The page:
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92 Small Ship Cruise Line Reviews and Counting...
Quirky Cruise
November 29, 2017

Big Ships Small Ships (you know which we prefer!)

By Ted Scull & Heidi Sarna.

Small cruise ships are different than big ships in myriad ways.

  • Well, there’s the very size of course. One is a city, the other is a village.
  • Then there’s the variety of things to do and eat on board — one’s a buffet piled high with lots of everything and the other is a curated prix fixe menu of just what you need and no more.
  • One you may get lost on, the other never.
  • Your cabin may be more than 100 feet above the sea on the biggies, but on a small ship, never more than a few feet above the water.
  • The smallies can pull right up to most any pier in rivers, canals, lakes and bays, while the mega ships can only get into deep water ports, sometimes having to anchor off shore or dock in industrial terminals or miles from town.

You get the drift.

Read more about small ships vs big ships here. And here, for 11 FAQs about small-ship cruising.

The following images clearly illustrate the differences between big ship cruising and small ship cruising. Have a gander and decide which you prefer  ….

 

In which port would you prefer to board your ship?
Big Ships Small Ships

Boarding the small ship way. * Photo: Ted Scull

 

Or this …..

 

Big Ships Small Ships

Boarding the biiiggggggg ships. * Photo: Port of Miami

 

What is more appealing ….

Sailing aboard a skyscraping block of flats spread over 13 decks with seemingly endless options and multiple banks of lifts to ease vertical exploration or …… finding everything on just five decks?

Big Ships Small Ships

Endless decks with endless diversions. * Photo: Ted Scull from a brochure

 

Or this …..

 

Big Ships Small Ships

Small ships have a handful of passenger decks, typically just 2 to 5. * Photo: Ted Scull from a brochure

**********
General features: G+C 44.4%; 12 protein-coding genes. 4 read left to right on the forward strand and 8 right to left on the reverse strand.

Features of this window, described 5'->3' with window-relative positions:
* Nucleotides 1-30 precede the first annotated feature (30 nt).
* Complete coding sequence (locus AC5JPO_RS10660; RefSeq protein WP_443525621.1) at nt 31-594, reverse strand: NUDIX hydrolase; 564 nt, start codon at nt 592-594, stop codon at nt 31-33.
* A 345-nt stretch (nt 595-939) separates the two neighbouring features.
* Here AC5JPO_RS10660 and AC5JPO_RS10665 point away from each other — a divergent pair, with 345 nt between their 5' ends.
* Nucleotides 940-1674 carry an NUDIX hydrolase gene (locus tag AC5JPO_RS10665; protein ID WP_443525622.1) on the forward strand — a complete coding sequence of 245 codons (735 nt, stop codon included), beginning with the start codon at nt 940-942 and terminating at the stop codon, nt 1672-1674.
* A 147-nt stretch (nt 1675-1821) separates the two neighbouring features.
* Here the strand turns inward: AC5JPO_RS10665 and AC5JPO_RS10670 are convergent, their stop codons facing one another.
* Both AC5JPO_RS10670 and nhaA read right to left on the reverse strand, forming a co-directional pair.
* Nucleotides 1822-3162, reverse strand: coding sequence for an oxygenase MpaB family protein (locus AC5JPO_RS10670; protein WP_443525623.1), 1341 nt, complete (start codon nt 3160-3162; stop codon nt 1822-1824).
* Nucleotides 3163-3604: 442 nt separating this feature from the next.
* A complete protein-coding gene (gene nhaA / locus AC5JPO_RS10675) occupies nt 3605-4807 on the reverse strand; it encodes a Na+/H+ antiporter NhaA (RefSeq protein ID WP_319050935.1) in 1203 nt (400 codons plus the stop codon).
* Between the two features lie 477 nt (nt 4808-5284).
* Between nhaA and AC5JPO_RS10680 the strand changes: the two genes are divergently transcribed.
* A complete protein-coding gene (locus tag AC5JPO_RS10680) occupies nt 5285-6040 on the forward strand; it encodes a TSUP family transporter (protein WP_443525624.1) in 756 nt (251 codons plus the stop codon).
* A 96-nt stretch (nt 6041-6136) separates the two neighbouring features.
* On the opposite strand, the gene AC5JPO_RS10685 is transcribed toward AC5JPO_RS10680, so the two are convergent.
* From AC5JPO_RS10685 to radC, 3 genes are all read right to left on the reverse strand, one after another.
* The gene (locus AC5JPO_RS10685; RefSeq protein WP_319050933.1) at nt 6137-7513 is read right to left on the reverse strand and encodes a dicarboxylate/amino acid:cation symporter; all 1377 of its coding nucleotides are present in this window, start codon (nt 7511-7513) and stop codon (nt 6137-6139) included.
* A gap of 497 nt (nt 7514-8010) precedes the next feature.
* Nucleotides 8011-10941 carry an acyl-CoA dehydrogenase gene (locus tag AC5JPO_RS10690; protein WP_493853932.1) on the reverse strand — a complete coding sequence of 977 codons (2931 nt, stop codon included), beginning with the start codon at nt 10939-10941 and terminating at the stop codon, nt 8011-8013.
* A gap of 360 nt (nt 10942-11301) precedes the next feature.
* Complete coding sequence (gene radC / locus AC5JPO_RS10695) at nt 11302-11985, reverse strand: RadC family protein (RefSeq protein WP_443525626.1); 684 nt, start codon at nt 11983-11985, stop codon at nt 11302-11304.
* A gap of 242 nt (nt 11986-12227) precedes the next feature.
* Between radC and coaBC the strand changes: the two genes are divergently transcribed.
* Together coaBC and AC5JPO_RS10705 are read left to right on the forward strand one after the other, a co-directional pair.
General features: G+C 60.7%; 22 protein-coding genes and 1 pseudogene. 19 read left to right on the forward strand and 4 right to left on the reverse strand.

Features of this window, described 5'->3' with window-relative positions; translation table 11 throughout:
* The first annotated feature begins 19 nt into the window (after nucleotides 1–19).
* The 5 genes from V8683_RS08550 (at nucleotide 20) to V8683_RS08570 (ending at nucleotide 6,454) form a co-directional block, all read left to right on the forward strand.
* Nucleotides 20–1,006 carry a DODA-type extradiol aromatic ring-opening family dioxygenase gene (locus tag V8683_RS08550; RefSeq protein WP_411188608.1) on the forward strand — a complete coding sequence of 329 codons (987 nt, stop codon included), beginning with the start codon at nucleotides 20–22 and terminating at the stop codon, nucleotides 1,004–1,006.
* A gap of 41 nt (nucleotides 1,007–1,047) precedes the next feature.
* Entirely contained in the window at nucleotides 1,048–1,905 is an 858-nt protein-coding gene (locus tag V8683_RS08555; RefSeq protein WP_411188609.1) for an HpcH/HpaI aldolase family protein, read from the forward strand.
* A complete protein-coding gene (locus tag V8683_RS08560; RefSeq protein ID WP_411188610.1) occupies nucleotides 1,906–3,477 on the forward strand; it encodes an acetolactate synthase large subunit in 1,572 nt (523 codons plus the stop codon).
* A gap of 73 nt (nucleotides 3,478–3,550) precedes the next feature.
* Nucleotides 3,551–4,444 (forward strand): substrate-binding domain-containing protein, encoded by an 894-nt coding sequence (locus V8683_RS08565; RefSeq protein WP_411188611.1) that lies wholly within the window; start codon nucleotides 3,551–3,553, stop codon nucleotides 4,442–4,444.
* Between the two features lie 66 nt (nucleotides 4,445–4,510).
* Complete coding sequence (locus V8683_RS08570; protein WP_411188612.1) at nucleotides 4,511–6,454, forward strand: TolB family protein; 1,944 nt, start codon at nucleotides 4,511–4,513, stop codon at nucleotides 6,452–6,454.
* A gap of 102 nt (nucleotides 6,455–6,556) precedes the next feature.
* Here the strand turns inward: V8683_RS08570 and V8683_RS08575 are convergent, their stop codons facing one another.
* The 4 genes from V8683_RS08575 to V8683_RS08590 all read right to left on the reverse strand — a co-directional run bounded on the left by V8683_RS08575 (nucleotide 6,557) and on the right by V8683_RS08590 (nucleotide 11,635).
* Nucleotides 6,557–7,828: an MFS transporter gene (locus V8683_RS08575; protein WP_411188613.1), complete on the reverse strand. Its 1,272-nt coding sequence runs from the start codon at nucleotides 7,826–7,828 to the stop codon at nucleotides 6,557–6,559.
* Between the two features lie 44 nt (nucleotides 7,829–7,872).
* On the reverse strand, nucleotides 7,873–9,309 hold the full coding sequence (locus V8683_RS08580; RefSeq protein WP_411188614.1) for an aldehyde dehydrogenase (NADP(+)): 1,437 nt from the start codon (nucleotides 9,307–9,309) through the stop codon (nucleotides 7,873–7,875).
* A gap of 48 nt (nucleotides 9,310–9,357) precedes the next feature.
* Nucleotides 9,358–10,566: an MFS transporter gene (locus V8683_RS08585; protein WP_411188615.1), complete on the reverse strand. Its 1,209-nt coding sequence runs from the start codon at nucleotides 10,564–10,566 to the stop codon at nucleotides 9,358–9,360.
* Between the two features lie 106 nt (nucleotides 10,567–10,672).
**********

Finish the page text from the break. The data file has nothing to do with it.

Do you want your top viewing deck occupied by this sinuous toy …

Or do you want a wide open deck for impromptu deck games or a deck chair?  Adults may prefer the latter and kids the former.

Big Ships Small Ships

The deck toys on a mega ship. * Photo: Ted Scull

 

Or this ….

 

Big Ships Small Ships

This cozy cruiser’s top deck hosts some deck chairs and an exercise bike. * Photo: Ted Scull

 

Ok, most people like to have a cabin with a balcony…

But with a big city number of neighbors or a small village?

Big Ships Small Ships

A sea of balconies on a biiiiggggg ship. * Photo: Ted Scull

 

Or this ….

 

Big Ships Small Ships

Some small ships have balcony cabins, but their sheer numbers won’t overwhelm you. * Photo: American Cruise Lines

 

 

Do you like your ship’s bow plastered with art …

… to look like this or traditionally painted and including just the ship’s name?

Big Ships Small Ships

Big ship hulls can be a vast muralist’s canvas. * Photo: Ted Scull

 

Or this ….

 

Big Ships Small Ships

Small ships display their name and no more — elegant and clean. * Photo: Ted Scull.

 

 

Do you like a pool packed with humanity, or one with just a few souls?
Big Ships Small Ships

A mega ship pool packed with people. * Photo: Heidi Sarna

 

Or this ….

 

Big Ships Small Ships

Small ship pools are small and so are the numbers in them. * Photo: Heidi Sarna

 

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How to Choose articles, Photo Essays


3 Comments

  1. Biggie Smalls - 2 years ago

    Not to mention the body-trampling meal-time stampede on a biggie vs. the quiet saunter on its diminutive cousin!

  2. George Coughlin - 2 years ago

    Great article comparing the small and large ships. As you know Ted, I have enjoyed sailing as Captain aboard many of the smaller ships. With companies including Coastwise Cruise Line, Clipper Cruise line, Exploration Cruise Line, St. Lawrence Cruise Line, Lindblad Expeditions, Cruise West, and most recently, Uncruise Adventures aboard the s.s. Legacy.

    • Ted - 2 years ago

      Hey George, I sure do know about your extensive career with small ships and was always a most happy camper when sailing with you. Wow, back to the Colonial explorer as the s.s. legacy, my all-time favorite coastal vessel. I hope you found her in good hands. I did a few years ago on a cruise from seattle to alaska.

      Thanks for the complement.

      Ted

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